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Entries in Oscar Trivia (295)

Wednesday
Jul062016

Michael Cimino & the Best Director Oscar Since

Eric here with thinking about the past 40 years of Oscars Best Director category.

This past Saturday, director Michael Cimino passed away at age 77.  Cimino won the Best Director Oscar for 1978’s The Deer Hunter, beating Woody Allen (Interiors), Hal Ashby (Coming Home), Warren Beatty and Buck Henry (Heaven Can Wait), and Alan Parker (Midnight Express).  While those five actual films are of varying quality, the names behind them are all heavyweights and it was formidable company.

The Deer Hunter was a divisive film upon its release and remains so today (praised for its leisurely-paced first half and its capture of inexpressive male friendship; criticized for the Russian Roulette melodrama and its depiction of the Vietnamese). With The Deer Hunter, Cimino aimed to make something epic and classically Greek in its storytelling, and watching the film you can actually feel his young talent. Cimino next famously (infamously?) went on to direct 1980’s Heaven’s Gate, a film of disastrous proportions that has been covered ad nauseum as one of cinema’s biggest catastrophes.  He directed four more films after that, none to any significant acclaim, the last one released 20 years ago.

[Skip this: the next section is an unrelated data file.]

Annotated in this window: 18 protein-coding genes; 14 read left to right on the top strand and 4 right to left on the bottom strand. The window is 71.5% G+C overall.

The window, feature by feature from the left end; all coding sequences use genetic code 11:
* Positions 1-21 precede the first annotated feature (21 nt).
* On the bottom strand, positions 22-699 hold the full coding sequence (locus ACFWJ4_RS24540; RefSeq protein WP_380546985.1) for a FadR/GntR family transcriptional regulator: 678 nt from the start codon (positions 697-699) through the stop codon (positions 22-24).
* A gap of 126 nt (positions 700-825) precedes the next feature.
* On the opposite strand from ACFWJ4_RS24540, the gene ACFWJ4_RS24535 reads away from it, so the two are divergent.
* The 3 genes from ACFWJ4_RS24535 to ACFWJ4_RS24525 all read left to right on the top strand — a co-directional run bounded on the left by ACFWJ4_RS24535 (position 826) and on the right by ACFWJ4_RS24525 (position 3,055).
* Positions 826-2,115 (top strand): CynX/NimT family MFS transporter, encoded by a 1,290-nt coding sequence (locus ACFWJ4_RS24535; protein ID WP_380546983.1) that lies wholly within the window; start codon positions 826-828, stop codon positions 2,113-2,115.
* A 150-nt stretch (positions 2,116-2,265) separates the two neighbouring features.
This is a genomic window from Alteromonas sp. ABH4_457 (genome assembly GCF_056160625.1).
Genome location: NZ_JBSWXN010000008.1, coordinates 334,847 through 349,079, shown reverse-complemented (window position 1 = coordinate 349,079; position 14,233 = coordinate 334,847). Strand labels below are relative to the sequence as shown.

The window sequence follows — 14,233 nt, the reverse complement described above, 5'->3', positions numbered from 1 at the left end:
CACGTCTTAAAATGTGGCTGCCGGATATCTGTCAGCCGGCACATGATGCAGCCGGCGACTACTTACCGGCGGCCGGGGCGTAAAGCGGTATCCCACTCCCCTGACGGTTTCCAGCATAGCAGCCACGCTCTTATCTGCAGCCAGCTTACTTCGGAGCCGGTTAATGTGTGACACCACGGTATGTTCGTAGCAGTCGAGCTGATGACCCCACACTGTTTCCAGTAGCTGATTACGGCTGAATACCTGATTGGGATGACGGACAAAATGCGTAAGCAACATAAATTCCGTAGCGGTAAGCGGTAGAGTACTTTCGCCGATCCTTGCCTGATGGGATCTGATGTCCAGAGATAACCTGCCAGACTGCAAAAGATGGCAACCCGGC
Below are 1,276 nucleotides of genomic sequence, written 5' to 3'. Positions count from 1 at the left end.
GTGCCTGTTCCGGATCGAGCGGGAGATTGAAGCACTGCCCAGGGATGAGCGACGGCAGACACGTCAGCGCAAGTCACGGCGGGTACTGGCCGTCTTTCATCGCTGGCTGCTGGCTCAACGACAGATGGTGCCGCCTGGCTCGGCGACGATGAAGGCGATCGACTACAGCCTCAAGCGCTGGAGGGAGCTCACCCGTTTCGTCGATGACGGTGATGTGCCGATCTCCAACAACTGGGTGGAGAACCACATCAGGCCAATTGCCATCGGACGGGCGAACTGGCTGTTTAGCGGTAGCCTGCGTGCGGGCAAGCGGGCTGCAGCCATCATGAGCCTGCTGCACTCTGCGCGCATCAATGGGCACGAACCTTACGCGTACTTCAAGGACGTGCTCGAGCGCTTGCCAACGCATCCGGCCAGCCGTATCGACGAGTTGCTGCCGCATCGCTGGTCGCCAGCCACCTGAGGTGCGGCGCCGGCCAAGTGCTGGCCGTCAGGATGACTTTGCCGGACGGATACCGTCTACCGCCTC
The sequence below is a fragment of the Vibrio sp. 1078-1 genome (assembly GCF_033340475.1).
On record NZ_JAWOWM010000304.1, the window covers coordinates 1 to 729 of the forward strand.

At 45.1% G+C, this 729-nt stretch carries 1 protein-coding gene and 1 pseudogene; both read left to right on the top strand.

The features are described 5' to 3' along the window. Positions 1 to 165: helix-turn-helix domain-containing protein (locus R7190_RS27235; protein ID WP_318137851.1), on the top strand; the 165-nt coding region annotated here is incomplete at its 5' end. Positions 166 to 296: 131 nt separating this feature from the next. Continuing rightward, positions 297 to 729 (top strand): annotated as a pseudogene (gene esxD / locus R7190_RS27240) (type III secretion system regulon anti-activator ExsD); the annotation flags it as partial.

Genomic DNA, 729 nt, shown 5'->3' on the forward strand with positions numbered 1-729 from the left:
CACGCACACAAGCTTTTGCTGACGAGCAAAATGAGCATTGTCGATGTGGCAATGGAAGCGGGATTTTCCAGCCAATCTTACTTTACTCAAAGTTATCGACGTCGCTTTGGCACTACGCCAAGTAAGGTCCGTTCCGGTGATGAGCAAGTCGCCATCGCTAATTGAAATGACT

It’s interesting to look over the list of the men (and one woman) who have won the Best Director Oscar since Cimino in 1978 to see where their careers have gone...

Click to read more ...

Wednesday
Jun292016

Welcome to the Academy, 683 of You!

With AMPAS under so much scrutiny this past season for their lack of diversity, they made several rule changes about membership and ruling bodies within the various branches. Here's the big power move. They've invited twice as many people as they are usually prone to invite. Invitations have gone out to 683 film professionals this year.

That is a lot of new members, percentage-wise, for a group known for their exclusivity that for a long time was hovering around 6,000 members. According to Academy graphics 46% of the new invitees are women which is a smart move given that Hollywood has struggled in the gender balance department forever despite the fact that civilization has always been half women. (It might have been smarter to make it 75% for a few years to make up for lost time at eliminating the silly gender disparity but we applaud any efforts to work towards a better 50/50 balance.) 

41% of the new invitees are people of color...

Click to read more ...

Wednesday
Jun152016

A Post-Script Thank You for Broadway's Diversity

I'm finally seeing Hamilton tonight so allow me this theater diversion before we get back to the Emmys and summer movies!